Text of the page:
Karen Casciotti named associate dean for space planning
The new role involves near-term space planning on campus, master planning of the Hopkins Marine Station, and working to decrease barriers between different departments and programs.
Professor Karen Casciotti has been named associate dean for space planning at the Stanford Doerr School of Sustainability starting April 1. She joins other faculty leaders who are helping to guide the school’s faculty affairs, education, and community building.
Casciotti will be part of the team focusing on Integrative Initiatives led by Scott Fendorf that includes newly created positions intended to ensure the school fosters an intentional culture, woven with inclusive, well-developed community values.
“Part of integrating across the school is thinking about how we use space to facilitate interactions among faculty, students, and staff,” Casciotti said. “Who you interact with on a day-to-day, week-to week, month-to-month basis impacts your experience and can impact your scholarship.”
Casciotti, who holds appointments in the Earth System Science and Oceans departments, will initially be looking at the Yang and Yamazaki Environment and Energy Building (Y2E2) and plans for the Hopkins Marine Station. She will also be working toward expanding the shared labs for both current and future faculty, consulting with staff and researchers to find the best paths forward.
Using shared facilities is a model that not only economizes on equipment, but also facilitates interactions between students and faculty, said Casciotti, who co-manages a shared lab with Earth and Planetary Sciences professor Page Chamberlain. The Stanford Doerr School of Sustainability already has several shared labs that enable analyses in biochemistry, environmental materials, and more.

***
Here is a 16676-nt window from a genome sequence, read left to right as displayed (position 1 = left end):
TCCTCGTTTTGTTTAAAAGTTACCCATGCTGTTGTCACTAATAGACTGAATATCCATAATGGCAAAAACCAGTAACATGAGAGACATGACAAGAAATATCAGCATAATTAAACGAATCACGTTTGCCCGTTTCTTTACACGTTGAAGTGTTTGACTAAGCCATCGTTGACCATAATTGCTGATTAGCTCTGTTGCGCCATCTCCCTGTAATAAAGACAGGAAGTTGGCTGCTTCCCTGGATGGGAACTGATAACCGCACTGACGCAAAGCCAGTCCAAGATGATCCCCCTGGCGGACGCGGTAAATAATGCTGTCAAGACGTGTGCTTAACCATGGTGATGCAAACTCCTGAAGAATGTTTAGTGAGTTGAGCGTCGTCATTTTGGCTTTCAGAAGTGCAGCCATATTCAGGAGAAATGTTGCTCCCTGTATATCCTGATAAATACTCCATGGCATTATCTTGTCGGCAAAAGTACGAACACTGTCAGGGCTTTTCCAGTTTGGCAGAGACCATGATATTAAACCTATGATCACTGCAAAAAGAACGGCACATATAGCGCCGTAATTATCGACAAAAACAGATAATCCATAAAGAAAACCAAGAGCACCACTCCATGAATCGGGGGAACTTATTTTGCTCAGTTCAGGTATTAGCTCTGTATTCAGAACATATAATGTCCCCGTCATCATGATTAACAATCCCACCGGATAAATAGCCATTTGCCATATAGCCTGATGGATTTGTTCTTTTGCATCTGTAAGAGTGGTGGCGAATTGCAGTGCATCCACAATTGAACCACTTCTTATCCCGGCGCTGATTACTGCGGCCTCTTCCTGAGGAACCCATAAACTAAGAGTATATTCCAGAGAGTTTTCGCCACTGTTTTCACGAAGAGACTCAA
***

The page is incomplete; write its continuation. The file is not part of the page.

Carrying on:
Casciotti will be collaborating with Sandy Meyer, director of facilities, planning, and management; Lynn Hildemann, senior associate dean for education; and Fendorf, senior associate dean for integrative initiatives, to meet expanding research and teaching needs in the short term while planning to further enhance them with the school’s future buildings. The school is primarily housed within the Mitchell Earth Sciences Building, Green Earth Sciences Building, Braun Building, and Y2E2. Over time, it will expand to include a new Sustainability Commons anchored by two new buildings along with enhanced spaces in Y2E2 and Green.
“Somewhere between now and the opening of the new Sustainability Commons, there’s a gap where we need to think about how we’re sharing and using existing space to fulfill the needs we have now, as well as needs that will arise before the new buildings are available,” Casciotti said.
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